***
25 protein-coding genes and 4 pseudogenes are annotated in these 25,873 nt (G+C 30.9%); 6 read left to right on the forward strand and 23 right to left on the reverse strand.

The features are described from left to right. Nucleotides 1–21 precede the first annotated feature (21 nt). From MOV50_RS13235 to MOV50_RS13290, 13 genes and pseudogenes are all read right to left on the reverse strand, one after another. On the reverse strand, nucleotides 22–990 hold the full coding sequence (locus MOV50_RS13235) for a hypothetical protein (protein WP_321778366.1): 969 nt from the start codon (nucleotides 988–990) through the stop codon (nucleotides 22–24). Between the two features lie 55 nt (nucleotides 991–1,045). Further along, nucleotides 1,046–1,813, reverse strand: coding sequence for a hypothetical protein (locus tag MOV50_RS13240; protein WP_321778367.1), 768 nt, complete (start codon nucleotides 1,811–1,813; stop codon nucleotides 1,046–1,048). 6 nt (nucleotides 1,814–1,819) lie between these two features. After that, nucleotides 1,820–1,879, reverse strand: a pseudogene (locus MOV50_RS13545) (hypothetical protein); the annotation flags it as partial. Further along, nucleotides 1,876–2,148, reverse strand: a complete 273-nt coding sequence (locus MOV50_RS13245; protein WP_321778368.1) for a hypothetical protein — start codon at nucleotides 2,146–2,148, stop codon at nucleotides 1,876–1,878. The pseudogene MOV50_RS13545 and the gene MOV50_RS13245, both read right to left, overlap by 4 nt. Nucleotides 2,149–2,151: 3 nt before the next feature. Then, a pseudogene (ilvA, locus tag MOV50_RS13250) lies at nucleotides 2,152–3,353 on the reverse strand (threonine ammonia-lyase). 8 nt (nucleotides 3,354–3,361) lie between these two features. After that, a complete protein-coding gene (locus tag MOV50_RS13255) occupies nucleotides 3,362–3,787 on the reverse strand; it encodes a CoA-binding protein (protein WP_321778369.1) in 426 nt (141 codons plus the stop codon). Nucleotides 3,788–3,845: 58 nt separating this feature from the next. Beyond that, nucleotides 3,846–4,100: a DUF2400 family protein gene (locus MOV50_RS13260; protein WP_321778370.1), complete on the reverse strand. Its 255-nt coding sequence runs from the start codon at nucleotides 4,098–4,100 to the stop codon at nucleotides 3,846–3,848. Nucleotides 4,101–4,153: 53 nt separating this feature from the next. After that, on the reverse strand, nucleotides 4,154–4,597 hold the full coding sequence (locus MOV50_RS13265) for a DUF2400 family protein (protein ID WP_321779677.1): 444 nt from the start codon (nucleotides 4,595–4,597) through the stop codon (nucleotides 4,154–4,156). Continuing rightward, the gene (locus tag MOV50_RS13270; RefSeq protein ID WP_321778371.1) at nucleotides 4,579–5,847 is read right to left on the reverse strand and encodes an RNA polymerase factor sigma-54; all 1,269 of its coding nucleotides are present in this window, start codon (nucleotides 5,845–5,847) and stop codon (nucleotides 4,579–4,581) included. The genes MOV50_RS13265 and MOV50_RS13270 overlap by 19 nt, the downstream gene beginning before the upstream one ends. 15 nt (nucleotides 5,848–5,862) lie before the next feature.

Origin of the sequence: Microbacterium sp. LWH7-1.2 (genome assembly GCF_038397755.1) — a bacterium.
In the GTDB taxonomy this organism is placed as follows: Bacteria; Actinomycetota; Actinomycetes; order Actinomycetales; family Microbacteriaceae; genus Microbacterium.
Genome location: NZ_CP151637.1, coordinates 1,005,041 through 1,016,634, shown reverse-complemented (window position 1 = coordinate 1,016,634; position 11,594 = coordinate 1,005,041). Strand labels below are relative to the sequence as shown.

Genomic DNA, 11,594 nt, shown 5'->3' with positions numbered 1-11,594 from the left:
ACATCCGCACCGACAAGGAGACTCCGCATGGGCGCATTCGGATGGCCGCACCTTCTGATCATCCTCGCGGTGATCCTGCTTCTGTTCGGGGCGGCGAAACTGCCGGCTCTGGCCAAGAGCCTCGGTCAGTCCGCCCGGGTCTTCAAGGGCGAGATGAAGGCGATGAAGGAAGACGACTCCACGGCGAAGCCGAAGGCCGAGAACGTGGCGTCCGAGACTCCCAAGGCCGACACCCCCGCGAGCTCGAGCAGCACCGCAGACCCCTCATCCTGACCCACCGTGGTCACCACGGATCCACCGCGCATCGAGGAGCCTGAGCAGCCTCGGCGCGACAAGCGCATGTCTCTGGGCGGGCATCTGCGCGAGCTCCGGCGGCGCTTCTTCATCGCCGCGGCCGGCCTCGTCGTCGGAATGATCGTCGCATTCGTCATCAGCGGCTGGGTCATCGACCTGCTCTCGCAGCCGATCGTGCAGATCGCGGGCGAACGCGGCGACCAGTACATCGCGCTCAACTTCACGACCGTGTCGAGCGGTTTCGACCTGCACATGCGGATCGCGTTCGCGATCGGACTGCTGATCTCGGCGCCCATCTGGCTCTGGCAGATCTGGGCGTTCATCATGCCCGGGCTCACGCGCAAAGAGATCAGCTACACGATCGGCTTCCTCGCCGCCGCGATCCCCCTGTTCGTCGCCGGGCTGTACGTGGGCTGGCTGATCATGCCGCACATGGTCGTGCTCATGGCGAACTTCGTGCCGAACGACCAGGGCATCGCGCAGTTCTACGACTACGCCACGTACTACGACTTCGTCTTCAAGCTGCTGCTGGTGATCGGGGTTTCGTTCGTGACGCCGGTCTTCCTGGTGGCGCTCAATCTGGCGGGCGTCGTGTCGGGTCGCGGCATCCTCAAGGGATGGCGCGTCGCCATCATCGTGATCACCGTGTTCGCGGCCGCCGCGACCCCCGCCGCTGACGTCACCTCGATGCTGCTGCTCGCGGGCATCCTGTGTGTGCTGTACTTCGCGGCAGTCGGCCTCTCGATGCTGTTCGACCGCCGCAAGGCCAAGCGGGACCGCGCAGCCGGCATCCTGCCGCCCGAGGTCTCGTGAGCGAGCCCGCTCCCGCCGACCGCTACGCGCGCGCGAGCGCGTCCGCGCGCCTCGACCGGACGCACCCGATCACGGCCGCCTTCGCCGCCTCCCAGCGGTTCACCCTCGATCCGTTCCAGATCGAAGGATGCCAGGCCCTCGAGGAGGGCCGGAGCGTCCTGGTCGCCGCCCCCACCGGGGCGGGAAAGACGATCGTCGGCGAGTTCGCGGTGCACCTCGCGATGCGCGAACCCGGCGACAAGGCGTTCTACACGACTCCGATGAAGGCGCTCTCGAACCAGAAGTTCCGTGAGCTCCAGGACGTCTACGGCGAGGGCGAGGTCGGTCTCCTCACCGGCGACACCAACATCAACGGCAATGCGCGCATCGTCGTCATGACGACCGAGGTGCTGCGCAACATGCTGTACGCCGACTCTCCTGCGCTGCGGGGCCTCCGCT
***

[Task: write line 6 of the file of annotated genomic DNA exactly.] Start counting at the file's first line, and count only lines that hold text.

Genomic DNA, 11,594 nt, shown 5'->3' with positions numbered 1-11,594 from the left: